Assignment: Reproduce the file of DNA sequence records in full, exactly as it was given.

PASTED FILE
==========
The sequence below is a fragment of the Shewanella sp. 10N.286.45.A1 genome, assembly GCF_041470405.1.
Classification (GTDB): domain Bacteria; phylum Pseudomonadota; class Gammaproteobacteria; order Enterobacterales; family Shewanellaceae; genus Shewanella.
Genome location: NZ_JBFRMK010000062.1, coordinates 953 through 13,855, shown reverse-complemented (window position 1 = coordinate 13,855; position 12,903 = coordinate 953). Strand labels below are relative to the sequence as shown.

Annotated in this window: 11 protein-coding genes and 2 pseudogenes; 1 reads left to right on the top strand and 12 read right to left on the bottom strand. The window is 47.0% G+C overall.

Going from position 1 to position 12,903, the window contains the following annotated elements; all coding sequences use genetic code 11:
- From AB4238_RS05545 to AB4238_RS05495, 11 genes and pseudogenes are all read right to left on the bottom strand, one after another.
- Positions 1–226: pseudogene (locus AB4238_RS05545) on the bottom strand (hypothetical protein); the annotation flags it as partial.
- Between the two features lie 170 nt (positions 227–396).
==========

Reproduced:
The sequence below is a fragment of the Shewanella sp. 10N.286.45.A1 genome, assembly GCF_041470405.1.
Classification (GTDB): domain Bacteria; phylum Pseudomonadota; class Gammaproteobacteria; order Enterobacterales; family Shewanellaceae; genus Shewanella.
Genome location: NZ_JBFRMK010000062.1, coordinates 953 through 13,855, shown reverse-complemented (window position 1 = coordinate 13,855; position 12,903 = coordinate 953). Strand labels below are relative to the sequence as shown.

Annotated in this window: 11 protein-coding genes and 2 pseudogenes; 1 reads left to right on the top strand and 12 read right to left on the bottom strand. The window is 47.0% G+C overall.

Going from position 1 to position 12,903, the window contains the following annotated elements; all coding sequences use genetic code 11:
- From AB4238_RS05545 to AB4238_RS05495, 11 genes and pseudogenes are all read right to left on the bottom strand, one after another.
- Positions 1–226: pseudogene (locus AB4238_RS05545) on the bottom strand (hypothetical protein); the annotation flags it as partial.
- Between the two features lie 170 nt (positions 227–396).